This planning process is being led by the Tennessee Department of Environment and Conservation (TDEC) and is part of the Tennessee Volunteer Emission Reduction Strategy (TVERS), an emission reduction plan currently being developed by TDEC with support from various partners. This plan is funded through the U.S. Environmental Protection Agency’s (EPA) Climate Pollution Reduction Grant (CPRG) program, which was established in the Inflation Reduction Act of 2022 (IRA).

Monday, 13 November 2023 13:08

AMERICA RECYCLES DAY November 15

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America Recycles Day® (ARD), a Keep America Beautiful national initiative, is the only nationally-recognized day dedicated to promoting and celebrating recycling in the United States.

When: Wed. Nov. 15, 2023 /  3 – 6 pm
Where: UT Surplus/Warehousing
2111 Stephenson Dr, Knoxville, TN

ONE DAY to educate.
ONE DAY to motivate.
ONE DAY to make recycling bigger & better.

America Recycles Day by the numbers

In the past year, our hard-working volunteers and affiliates have recycled:

2,335,135+ pounds of mixed paper
1,492,898+ pounds of electronics
535,918+ pounds of beverage containers
157,958+ pounds of clothing/textiles
1,899,869+ pounds of single-stream recycling
6,056,816+ pounds of other recycled materials
And more.

In total, we’ve recycled over 16.5 million pounds of recyclables and counting.

Find out more about sponsoring an event or finding one in your area by visiting https://kab.org/our-signature-programs/america-recycles-day/ard-faq/

Last modified on Thursday, 16 November 2023 16:24
Wednesday, 01 November 2023 19:19

Tennessee Tree Day

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It’s that time of year again — time to reserve your trees for Tennessee Tree Day 2024. Reserve yours now and plan on picking them up on March 15th or 16th and planting them that weekend.  Here are some special things to know about this year’s statewide native-tree-planting extravaganza:

  • This is the 10th Annual Tennessee Tree Day
  • You have more than 12 native species to choose from
  • Plant at home, on the farm, or anywhere you have permission to plant
  • You have more than 150 pick-up sites to choose from
  • We anticipate planting our one millionth tree in 2024 — we want you to be part of this historic milestone. (We founded the Tree Program in 2007 with a goal of planting one million trees. You can help us cross the finish line!)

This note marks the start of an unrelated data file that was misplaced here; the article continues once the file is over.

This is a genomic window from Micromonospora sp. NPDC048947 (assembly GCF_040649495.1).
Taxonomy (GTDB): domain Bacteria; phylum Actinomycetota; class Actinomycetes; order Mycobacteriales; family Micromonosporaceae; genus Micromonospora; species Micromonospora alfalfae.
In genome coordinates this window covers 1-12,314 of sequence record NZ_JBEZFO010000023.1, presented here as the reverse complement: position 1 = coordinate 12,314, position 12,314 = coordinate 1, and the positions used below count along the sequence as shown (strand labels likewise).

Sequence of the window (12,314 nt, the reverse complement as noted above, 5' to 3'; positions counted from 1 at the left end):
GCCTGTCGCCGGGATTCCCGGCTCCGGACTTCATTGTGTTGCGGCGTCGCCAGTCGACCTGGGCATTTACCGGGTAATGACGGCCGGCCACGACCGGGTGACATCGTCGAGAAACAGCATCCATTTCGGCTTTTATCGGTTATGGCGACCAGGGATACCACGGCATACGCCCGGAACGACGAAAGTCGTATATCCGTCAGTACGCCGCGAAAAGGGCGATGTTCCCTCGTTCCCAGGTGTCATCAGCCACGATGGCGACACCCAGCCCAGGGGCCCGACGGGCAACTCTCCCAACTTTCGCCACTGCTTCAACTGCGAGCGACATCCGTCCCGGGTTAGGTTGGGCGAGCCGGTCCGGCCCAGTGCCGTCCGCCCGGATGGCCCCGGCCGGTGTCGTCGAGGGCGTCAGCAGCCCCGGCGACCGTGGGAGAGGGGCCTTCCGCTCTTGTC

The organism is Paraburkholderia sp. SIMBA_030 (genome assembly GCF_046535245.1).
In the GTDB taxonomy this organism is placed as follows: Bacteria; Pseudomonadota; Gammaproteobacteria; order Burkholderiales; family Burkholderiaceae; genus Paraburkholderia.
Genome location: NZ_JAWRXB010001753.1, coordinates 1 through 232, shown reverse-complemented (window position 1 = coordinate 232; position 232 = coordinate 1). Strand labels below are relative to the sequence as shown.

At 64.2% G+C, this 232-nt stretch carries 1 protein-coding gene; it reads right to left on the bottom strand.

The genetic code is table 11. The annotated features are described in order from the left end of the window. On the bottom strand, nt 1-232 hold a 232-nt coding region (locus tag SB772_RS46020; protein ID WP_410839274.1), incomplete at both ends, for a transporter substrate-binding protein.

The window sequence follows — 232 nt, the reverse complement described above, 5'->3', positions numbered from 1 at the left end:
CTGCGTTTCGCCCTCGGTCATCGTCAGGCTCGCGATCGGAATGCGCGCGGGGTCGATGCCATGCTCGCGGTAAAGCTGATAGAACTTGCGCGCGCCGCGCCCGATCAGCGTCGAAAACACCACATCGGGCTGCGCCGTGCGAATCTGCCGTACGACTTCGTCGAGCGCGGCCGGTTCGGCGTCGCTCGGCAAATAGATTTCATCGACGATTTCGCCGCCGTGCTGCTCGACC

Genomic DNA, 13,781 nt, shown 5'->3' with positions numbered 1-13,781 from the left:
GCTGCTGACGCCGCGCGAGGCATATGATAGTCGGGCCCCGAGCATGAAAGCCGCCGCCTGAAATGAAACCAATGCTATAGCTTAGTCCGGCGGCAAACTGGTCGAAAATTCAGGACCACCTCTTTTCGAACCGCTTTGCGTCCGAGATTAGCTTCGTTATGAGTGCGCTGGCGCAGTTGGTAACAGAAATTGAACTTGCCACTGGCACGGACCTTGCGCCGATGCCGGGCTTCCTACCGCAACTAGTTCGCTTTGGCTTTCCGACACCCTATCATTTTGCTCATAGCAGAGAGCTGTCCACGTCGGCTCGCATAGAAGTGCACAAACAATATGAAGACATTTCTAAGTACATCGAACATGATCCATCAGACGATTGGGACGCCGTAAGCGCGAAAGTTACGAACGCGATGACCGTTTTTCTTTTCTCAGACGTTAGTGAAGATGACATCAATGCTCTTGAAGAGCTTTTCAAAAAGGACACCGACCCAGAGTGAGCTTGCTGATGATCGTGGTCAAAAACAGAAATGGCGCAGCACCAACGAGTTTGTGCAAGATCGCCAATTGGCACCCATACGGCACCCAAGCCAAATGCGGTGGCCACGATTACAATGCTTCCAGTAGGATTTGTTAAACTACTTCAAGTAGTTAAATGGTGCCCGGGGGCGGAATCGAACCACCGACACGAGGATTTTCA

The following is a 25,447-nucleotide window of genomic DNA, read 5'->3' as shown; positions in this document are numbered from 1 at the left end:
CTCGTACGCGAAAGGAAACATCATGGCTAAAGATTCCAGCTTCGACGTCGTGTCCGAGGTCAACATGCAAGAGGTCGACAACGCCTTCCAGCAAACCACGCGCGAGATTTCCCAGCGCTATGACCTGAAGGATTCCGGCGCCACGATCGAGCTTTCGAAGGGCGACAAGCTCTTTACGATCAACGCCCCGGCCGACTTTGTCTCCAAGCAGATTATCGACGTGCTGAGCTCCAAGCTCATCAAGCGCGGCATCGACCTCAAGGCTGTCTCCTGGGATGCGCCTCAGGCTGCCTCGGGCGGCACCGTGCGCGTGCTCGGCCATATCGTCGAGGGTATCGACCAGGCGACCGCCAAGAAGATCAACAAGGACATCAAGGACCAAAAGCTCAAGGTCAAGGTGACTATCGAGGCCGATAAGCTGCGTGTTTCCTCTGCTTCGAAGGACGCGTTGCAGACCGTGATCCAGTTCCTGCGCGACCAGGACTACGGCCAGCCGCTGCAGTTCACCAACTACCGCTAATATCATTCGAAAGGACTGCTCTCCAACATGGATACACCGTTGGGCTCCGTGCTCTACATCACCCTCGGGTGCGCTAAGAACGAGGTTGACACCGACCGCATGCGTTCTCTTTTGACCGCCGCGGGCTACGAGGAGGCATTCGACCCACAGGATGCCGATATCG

Last modified on Saturday, 16 March 2024 21:03

No one trashes Tennessee — It’s No Trash November

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It’s time for the 3rd annual No Trash November

 

This year Tennessee is out to make history again. All volunteer groups who regularly pick up litter on Tennessee roadways will rally together and host a cleanup event in November — cleaning up Tennessee right before friends and families visit for the holidays.

If you are an Affiliate, Grantee, Adopt-A-Highway or Youth group looking to register your event, watch this tutorial video and register your event on our event calendar.
 
Not a part of a cleanup group but want to contribute to a litter-free Tennessee? Here are 5 ways to get involved.
 
Interested in starting your own group? You can Adopt-A-Highway in 5 easy steps.
 
Show everyone why Tennessee is called the Volunteer State.

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Volunteers needed

Lake Fontana needs help cleaning up the shoreline trash. Led by Brandon Jones, Harbor Master at the Fontana Village Marina, this event is one of the most extensive cleanups on national park lands.

Jones won the 2023 Governor’s Conservation Achievement Award as the Public Lands Conservationist of the Year for his efforts. He has launched successful cleanup efforts for Lake Fontana in western North Carolina, where volunteers, park rangers and community members have come together for the last five years to remove more than 200,000 pounds of garbage from the lake and the Great Smoky Mountains National Park shoreline. 

Through partnerships with organizations like the North Carolina Wildlife Federation and Mainspring Conservation Trust, the initiative has made a significant impact and inspired others to take ownership of the cleanup, making it the most extensive cleanup on national park lands.

Last modified on Tuesday, 07 November 2023 21:21
Sunday, 22 October 2023 17:51

October 24 is United Nations Day

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united nations day

 

Despite strong US popular support for the UN, House Appropriations Bill wants to eliminate UN funding

NEW YORK — In a poll of nearly two thousand registered voters, 73% of respondents from across the political spectrum support America’s engagement with the United Nations.

Conducted by Morning Consult in August 2023, the survey finds that roughly two-thirds of Republicans and 86% of Democrats believe it’s important for the U.S. to “maintain an active role” in the UN.